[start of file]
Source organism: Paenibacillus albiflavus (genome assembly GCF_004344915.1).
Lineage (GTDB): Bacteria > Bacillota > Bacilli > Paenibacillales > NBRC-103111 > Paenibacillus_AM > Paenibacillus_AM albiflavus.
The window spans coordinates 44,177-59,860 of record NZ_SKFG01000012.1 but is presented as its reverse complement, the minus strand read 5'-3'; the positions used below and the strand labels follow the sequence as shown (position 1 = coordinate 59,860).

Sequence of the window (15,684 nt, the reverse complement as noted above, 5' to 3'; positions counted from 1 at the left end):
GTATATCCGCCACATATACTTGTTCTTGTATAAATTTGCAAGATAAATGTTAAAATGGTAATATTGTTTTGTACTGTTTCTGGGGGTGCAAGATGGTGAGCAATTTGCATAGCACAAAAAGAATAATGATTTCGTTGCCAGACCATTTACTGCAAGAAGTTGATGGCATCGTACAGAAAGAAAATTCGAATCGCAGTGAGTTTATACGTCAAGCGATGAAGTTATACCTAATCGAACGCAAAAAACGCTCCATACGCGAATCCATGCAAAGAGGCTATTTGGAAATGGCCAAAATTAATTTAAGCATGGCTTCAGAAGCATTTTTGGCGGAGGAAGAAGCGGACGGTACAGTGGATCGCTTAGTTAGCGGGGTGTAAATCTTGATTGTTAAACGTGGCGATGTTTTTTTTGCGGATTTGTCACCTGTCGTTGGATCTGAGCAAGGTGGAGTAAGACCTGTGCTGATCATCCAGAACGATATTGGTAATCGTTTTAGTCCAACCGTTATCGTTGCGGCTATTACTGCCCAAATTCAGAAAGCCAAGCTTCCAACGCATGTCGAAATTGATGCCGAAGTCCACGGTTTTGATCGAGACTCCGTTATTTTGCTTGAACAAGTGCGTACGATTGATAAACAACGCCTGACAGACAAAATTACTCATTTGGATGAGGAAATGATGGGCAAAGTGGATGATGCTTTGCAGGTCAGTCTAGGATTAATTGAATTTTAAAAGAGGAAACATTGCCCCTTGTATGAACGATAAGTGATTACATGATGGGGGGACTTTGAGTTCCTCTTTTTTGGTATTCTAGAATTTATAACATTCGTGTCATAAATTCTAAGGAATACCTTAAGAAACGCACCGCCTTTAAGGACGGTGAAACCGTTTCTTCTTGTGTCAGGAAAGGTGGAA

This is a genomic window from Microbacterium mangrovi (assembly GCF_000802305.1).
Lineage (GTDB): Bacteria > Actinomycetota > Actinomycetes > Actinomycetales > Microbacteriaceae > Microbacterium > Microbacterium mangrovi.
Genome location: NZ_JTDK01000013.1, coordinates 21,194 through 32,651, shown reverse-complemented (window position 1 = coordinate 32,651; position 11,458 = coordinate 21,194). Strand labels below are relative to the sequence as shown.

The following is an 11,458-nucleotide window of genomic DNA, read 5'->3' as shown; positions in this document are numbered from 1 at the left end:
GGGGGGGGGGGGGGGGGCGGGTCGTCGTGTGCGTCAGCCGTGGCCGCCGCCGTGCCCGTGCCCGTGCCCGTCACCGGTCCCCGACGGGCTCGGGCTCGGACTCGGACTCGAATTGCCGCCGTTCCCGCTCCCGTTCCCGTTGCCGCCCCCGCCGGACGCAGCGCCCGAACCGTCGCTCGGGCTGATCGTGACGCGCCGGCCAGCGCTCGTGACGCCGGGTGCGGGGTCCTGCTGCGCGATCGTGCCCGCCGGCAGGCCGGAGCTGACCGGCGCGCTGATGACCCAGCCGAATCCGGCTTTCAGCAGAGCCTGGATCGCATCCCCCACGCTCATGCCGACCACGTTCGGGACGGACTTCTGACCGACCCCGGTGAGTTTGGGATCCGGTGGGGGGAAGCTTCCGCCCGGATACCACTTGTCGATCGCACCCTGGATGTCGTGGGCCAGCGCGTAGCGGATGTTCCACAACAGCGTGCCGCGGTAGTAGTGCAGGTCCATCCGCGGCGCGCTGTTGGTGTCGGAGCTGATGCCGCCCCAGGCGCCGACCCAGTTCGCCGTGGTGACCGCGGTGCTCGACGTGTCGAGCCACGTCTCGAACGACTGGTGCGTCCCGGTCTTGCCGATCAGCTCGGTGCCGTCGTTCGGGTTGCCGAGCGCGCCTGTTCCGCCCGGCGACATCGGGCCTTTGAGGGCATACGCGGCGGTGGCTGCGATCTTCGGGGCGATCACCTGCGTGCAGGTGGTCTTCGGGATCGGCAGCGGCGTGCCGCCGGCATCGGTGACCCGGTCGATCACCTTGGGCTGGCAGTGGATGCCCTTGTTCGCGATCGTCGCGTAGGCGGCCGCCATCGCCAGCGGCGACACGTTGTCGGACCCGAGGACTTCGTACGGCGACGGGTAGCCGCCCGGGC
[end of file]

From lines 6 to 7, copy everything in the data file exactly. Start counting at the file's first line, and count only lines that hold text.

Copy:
This is a genomic window from Microbacterium mangrovi (assembly GCF_000802305.1).
Lineage (GTDB): Bacteria > Actinomycetota > Actinomycetes > Actinomycetales > Microbacteriaceae > Microbacterium > Microbacterium mangrovi.